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When Do YOU Terminate your sets?

Posted by Joel Marion

Last Monday I was at the gym performing my regular “Monday” squat workout.

There are several reasons why I choose to squat on Mondays (I also squat at least one other time during the week as well), but the major reason is that everyone else seems to be working chest on this day.

Walk into any gym across America on a Monday and I can almost guarantee you that every bench press station will be occupied, along with just about every flat bench to boot.

For whatever reason, Monday has become the “unofficial” day to work chest nationwide.

And while I don’t really understand why, it works out just fine for me as the squat racks are never occupied (let’s be honest, they’re hardly ever occupied, but on Monday there’s even less of a chance).

So there I am, Audioslave pumping on my iPod getting ready to start my second set of wide-stance squats and someone taps me on the shoulder.

“Would you mind giving me a spot?”

The kid was probably about 18 years old, maybe 150 lbs.

And even though I genuinely hate to be interrupted while working out, I’m still a nice guy, so I agreed to give him a hand.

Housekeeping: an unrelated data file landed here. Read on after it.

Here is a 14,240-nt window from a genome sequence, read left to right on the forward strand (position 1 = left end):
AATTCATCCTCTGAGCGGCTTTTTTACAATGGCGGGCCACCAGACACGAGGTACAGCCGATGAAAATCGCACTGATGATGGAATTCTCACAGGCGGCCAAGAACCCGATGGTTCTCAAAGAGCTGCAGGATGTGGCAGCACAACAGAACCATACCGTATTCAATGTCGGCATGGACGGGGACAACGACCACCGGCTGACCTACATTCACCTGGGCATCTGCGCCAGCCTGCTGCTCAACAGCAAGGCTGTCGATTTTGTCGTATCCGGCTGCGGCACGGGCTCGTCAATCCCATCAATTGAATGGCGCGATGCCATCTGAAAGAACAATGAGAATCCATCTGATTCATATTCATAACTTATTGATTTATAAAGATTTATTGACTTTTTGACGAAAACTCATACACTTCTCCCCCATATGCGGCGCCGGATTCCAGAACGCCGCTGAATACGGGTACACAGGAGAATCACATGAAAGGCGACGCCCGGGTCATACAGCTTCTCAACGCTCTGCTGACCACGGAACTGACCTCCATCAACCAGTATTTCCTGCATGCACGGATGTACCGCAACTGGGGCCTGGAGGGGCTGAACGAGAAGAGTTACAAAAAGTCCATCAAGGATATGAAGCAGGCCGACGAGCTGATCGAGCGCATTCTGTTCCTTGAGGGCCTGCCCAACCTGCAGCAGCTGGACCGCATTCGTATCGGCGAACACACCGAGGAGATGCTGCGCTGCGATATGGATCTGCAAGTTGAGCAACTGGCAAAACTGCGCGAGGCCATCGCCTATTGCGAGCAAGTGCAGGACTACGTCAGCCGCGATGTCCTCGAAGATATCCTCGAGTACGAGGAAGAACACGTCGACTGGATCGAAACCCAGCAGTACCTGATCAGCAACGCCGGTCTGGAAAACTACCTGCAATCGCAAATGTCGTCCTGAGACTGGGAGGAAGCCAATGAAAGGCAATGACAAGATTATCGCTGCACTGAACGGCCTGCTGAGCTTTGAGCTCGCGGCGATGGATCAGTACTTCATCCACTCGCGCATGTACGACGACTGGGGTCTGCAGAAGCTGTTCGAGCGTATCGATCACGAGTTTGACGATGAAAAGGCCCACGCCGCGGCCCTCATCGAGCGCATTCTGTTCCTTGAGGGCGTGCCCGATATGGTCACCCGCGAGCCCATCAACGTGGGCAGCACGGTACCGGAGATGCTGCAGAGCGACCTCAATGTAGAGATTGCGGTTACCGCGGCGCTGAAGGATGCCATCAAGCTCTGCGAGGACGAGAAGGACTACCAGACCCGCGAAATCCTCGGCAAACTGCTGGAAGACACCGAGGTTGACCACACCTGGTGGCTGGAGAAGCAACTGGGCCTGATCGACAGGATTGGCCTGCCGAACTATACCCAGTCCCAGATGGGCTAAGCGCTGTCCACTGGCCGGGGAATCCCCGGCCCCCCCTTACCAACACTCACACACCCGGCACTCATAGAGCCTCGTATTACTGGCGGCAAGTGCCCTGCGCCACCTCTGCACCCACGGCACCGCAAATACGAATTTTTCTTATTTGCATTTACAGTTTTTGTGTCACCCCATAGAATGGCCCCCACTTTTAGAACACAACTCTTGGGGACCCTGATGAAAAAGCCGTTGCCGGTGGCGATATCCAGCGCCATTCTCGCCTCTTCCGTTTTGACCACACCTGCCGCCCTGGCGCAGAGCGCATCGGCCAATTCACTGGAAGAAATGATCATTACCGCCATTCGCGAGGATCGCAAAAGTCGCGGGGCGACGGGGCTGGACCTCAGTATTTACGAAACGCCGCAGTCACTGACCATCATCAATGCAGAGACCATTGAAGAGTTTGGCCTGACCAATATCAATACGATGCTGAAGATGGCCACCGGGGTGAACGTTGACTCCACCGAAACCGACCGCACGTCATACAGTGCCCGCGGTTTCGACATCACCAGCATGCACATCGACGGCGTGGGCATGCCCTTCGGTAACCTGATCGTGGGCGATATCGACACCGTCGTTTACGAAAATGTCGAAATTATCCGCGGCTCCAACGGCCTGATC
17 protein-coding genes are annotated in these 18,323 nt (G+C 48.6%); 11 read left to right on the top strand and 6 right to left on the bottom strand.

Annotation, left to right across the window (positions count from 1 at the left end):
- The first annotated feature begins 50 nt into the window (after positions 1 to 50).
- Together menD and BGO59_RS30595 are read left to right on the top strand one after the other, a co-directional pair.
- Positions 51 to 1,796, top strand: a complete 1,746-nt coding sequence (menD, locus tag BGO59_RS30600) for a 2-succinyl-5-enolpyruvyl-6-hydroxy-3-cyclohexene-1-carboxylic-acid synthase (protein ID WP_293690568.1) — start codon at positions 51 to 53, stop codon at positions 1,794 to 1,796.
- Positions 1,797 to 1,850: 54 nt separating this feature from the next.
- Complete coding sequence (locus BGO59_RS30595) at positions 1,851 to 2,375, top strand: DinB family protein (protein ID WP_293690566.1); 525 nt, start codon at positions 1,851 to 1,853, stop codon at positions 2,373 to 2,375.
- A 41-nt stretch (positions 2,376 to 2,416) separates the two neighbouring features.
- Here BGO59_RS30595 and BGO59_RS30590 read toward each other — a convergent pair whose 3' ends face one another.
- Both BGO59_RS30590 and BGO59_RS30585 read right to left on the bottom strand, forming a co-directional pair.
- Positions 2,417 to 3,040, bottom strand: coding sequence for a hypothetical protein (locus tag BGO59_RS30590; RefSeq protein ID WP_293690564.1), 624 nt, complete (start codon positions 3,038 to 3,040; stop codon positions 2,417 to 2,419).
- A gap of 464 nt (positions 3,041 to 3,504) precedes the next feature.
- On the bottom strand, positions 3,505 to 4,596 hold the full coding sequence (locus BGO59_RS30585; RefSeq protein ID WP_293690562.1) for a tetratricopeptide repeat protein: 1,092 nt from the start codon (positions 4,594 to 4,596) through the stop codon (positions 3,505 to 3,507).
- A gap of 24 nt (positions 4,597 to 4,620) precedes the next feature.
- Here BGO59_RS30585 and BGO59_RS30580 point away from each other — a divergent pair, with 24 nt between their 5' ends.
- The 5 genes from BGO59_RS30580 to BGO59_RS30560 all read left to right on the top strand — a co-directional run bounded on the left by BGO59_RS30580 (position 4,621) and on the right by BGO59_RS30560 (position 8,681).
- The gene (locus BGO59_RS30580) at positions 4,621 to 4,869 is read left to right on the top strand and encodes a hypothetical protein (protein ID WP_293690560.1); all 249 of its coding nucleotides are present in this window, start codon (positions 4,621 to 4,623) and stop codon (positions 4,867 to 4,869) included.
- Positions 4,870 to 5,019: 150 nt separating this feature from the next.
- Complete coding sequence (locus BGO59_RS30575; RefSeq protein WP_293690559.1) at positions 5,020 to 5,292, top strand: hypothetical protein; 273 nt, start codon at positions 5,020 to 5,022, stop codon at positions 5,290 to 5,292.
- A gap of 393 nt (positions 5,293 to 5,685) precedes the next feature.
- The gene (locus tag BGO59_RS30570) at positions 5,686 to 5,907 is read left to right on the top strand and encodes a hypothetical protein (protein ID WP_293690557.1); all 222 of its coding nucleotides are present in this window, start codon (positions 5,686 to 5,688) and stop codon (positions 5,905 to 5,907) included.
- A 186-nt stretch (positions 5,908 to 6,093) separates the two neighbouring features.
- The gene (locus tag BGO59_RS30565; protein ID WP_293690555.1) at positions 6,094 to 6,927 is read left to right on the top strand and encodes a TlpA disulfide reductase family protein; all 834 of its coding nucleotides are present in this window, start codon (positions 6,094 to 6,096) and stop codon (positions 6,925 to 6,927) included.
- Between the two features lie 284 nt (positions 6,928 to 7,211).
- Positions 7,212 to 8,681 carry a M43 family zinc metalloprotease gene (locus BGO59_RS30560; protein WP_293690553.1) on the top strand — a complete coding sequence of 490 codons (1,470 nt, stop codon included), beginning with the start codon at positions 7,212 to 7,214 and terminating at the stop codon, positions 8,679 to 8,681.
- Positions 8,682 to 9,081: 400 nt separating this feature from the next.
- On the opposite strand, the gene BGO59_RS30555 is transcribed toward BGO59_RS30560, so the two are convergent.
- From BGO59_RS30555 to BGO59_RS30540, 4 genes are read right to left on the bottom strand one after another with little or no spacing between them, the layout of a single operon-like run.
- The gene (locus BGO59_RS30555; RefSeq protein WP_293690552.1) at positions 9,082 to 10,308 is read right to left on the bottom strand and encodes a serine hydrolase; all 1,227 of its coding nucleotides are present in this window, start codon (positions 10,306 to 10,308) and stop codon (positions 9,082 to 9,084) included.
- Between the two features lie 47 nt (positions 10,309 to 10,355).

And yes, he was bench pressing.

About 5 or 6 reps into his set, his form started to break down and he started to struggle with the weight. On the 7th rep, he made it about half way up.

As his spotter, I guided him up the rest of the way and then proceeded to rack the weight.

“A couple more reps. A couple more reps.”

Was this guy serious? He couldn’t even get the last rep up, yet he wanted to do more.

So I reluctantly did most of the work as he forced his way to “squirm” through not two, but three more repetitions.

Later, I asked the guy how long he had been working out. He told me about 6 months.

Like me at that age, if you saw him on the street, you’d never guess that he worked out. An awful lot of work with very little to show for it.

Clearly, his style of training wasn’t working…

This week, we’re going to talk about “failure” and what I feel the ideal time to terminate a set is.

But before I do that, I want to open things up for comments by asking you this question:

When do YOU terminate YOUR sets? Is it the same for every set of a workout? Does it differ/depend? What’s your rational?

And why the heck does everyone train chest on Monday?

Let’s have a great discussion with a TON of comments.

Talk to you in the comments section,



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162 comments - add yours
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I usually stop when my muscles have fatigued enough that my form starts to suffer and I am struggling to complete the exercise correctly. After that, you are most likely “cheating” to complete the following reps and there’s a chance that you could hurt yourself.

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hi joel, i tend to set a number of reps to complete in my head say 12/15 then aim for 2 more if form is still good. or generally stop when form deteriorates and i can’t feel the muscles that shoulkd be doing the exercise working but every other muscle helping out simple :-)